A protein that promotes compatibility between chromosomes after fertilization
A research team from the Center for Biomedical Research (CBMR), at the University of Algarve (UAlg), and Instituto Gulbenkian de Ciência (IGC), led by Rui Gonçalo Martinho (UAlg) and Paulo Navarro-Costa (UAlg and IGC) has identified the mechanism by which the fertilized egg balances out the differences between chromosomes inherited from the mother and the father. The study, now published in the scientific journal EMBO reports*, may pave the way for future developments in the clinical management of infertile couples.
The fertilization of an egg by a sperm cell marks the beginning of a new life. However, many of the molecular mechanisms behind this extraordinary process remain a mystery.
It is well known that mother and father pass on their genetic information in a different manner. While the maternal chromosomes in the egg are still undergoing division, the paternal chromosomes carried by the sperm have both completed their division and been substantially compacted to fit into the small volume of the sperm cell. The mechanisms through which the fertilized egg levels these differences between parental chromosomes – an essential aspect for the correct initiation of embryo development – are largely unknown.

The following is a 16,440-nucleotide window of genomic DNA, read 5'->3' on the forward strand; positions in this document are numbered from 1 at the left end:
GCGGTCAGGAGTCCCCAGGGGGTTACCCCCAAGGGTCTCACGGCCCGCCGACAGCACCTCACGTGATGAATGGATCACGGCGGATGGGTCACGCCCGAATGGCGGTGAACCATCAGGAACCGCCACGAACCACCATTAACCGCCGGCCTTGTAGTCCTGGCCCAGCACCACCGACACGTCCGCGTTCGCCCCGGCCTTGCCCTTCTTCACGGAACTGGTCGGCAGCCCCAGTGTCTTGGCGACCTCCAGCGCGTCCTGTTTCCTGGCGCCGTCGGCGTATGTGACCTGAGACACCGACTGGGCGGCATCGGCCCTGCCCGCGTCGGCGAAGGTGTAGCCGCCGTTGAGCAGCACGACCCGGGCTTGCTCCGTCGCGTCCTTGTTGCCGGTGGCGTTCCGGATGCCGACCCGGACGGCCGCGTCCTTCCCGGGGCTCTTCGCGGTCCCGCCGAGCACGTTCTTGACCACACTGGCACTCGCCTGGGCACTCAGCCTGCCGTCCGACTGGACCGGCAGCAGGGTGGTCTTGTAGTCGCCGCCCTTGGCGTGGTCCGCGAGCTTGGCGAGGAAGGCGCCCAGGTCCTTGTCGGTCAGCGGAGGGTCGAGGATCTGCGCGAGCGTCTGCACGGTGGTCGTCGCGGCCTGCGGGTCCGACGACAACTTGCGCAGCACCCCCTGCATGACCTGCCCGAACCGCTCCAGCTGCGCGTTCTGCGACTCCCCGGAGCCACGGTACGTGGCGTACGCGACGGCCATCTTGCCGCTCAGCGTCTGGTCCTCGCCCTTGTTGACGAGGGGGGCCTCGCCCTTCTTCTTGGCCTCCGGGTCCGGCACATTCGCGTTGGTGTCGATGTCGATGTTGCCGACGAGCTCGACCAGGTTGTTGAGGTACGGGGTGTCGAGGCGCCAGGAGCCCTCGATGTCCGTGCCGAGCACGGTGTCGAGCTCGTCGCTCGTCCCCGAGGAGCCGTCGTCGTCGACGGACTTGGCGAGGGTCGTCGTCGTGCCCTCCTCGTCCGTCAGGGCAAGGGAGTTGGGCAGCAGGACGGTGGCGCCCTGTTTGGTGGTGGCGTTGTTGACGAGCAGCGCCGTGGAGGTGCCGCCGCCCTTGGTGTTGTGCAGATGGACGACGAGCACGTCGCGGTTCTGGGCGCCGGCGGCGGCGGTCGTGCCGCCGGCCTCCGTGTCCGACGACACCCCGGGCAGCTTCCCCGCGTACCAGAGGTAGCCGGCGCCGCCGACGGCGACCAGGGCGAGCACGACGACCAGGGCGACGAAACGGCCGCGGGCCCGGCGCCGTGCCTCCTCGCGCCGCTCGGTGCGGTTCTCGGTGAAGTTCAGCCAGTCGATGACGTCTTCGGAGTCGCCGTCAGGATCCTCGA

The close partnership between the University of Algarve and IGC teams uncovered a protein called dMLL3/4 that allows the fertilized egg to ensure both the correct division of the maternal chromosomes and the unpacking of the paternal genetic information.
” dMLL3/4 is a gene expression regulator, therefore, it has the ability to instruct cells to perform different functions. We observed that dMLL3/4 promotes, still during egg development, the expression of a set of genes that will later be essential for balancing out differences between the chromosomes inherited from the mother and from the father,” explains Paulo Navarro-Costa.
“These results open the door to new diagnostic approaches to female infertility, and to possible improvements in embryo culture media formulations for assisted reproduction techniques,” adds Paulo Navarro-Costa.
“The dMLL3/4 protein was identified using fruit flies (Drosophila melanogaster) as a model organism, which again reinforces the importance of basic research and the use of model organisms as critical stepping-stones for translational research and the improvement of human health”, concludes Rui Martinho.